- The term "nymphomaniac" was originally used for describing sexual women, and today it is used to describe both women and men.
- There are many causes for nymphomania, including underlying mental illnesses such as bipolar disorder and borderline personality disorder.
- Nymphomania can be treated with medication and alternative therapies.
- Speak to a doctor if your sexual behaviors are interrupting normal, daily functioning.
What is Nymphomania?
Nymphomania is a mental and emotional condition in women characterized by a sudden increase or extreme frequency of sexual urges or activity. To differentiate this from promiscuity and lust, the condition features a preoccupation with sex-related thoughts, feelings, or even actions that disrupt and interfere with the person’s day-to-day activities, her ability to maintain normal relationships, retain a job, or stay physically and mentally healthy. This behavior is compulsive, which means that the person engages in these activities without being able to control them and without getting pleasure from them.
Sex is very pleasurable and people may crave it all the time because of that. However, this does not make them a nymphomaniac, because people with this condition crave sex without necessarily getting pleasure out of the experience. To understand this better, imagine being hungry, so you eat and eat and eat, but you never get full.
Nymphomania is a term used only for women; the same affliction in men is called satyriasis. “Hypersexuality” is the gender-neutral term used by medical healthcare providers and researchers for clinical diagnoses. It may also be referred to as compulsive sexual behavior, compulsive masturbation, sexual compulsivity, sexual dependency, sexual addiction, sexual impulsivity, erotomania, hyperphilia, and paraphilia-related disorder.
Nymphomania is defined by Merriam-Webster as “excessive sexual desire by a female”.
The Online Etymology Dictionary dates the term back to 1775 in the English translation of a study entitled “Nymphomania, or a Dissertation Concerning the Furor Uterinus” by French doctor M.D.T. Bienville. The term was coined from the words “nymphae” and “mania”. “Nymphae” has Greek and Latin origins and can mean “bride”, “young wife”, “beautiful young woman”, “demigoddess”, “mistress”, and “beautiful maiden”. “Mania” has Latin and Greek origins as well, meaning “insanity”, “madness”, “frenzy”, and “enthusiasm”.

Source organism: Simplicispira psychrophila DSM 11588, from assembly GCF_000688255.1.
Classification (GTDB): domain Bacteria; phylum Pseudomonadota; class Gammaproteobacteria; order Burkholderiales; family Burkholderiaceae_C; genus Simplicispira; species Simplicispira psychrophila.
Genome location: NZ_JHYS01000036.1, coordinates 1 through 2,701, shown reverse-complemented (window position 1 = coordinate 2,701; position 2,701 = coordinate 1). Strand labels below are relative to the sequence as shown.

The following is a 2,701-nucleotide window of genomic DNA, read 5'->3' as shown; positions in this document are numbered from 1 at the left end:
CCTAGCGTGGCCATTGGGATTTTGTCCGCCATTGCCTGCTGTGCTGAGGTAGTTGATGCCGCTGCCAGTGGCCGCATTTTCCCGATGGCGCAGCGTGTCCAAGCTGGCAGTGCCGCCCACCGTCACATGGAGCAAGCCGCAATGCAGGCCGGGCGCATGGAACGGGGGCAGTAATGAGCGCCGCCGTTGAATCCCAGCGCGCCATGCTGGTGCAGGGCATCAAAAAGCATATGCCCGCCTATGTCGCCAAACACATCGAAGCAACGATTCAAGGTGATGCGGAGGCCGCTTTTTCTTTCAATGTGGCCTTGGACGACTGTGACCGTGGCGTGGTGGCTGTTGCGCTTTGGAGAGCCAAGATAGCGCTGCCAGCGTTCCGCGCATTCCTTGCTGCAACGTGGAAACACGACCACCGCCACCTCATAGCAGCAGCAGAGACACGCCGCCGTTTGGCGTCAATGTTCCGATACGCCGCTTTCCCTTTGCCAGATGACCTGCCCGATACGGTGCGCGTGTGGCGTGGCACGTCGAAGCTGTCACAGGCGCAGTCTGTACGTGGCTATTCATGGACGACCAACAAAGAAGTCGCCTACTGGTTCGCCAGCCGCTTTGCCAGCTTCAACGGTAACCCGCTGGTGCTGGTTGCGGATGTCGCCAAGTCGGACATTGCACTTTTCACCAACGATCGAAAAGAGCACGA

Symptoms of Nymphomania
Mental illness can be very difficult to detect and diagnose. It is important to regularly check in with ourselves so we can recognize and accept when we need help. Some signs and symptoms of nymphomania are:
- Uncontrollable sexual impulses, behaviors (compulsion), or thoughts (obsession)
- Difficulty concentrating
- Participation in sexual activities that do not give you pleasure
- Difficulty initiating and sustaining emotional intimacy
- Use of sex to avoid uncomfortable emotional situations
- Feelings of inadequacy, shame, guilt, etc.
- Abrupt personality change
- Loss of employment
- Ending of long-term relationships or repeated unsuccessful relationships
- Engagement in illegal activities related to compulsive sexuality (e.g. pedophilia, voyeurism, exhibitionism, etc.)
Nymphomania may be the primary condition of a patient. However, acceptance of nymphomania as a true mental illness is still a subject for debate in the medical community. This limits the amount of research done on it and the information available. It is believed that nymphomania may be brought about by various factors, like environment, life events, heredity, and chemical imbalance in the brain. It may develop as a coping strategy for extreme, chronic stress or anxiety.
Personal or family history of mental illness, homosexuality, trauma, and stress are all factors that can contribute to the onset of nymphomania. Women under the age of 30 are also more likely to develop the condition.
It may also be one symptom of another condition: patients with Klüver–Bucy syndrome and bipolar disorder show indications of nymphomania as one of their symptoms.
It may also be a side effect of certain medications; hormone therapy and Parkinson’s disease medications can trigger nymphomania as a side effect.
Ultimately, these factors create changes in brain chemistry, leading to long-term alterations in brain function. This translates to a clinical addiction that bears some resemblance to behavioral addictions, like gambling and shopping.
Keeping up sexually with a nymphomaniac may be difficult, as your partner will have a stronger sex drive than you. To cope with this, here are some suggestions:
- Open communication:The first and most important thing is to establish a strong and open communication line between you and your partner so you both understand each other’s needs. Make it known to your partner that although you appreciate the affection, you cannot always keep up with her, and although you have to say no, this does not mean, in any way, that you love her less. If you suspect your partner may have nymphomania, discuss it with her. Encourage her to seek help from a medical professional, and even offer to go with her. For many mental health specialists, marriage and couple counseling is a recommended treatment option for nymphomaniacs.
- Masturbation:Acknowledge that you may not be able to satisfy all of your partner’s needs every time. Propose that, instead of sex, she may engage in masturbation a couple times a day or week to satisfy her sexual cravings. Some people go into a relationship thinking it is unnatural, unacceptable, or even a form of cheating to masturbate, so it is important that you discuss your options with your partner.
In the quest to better understand nymphomaniacs, here are a few stories that offer a mere glimpse into their lives: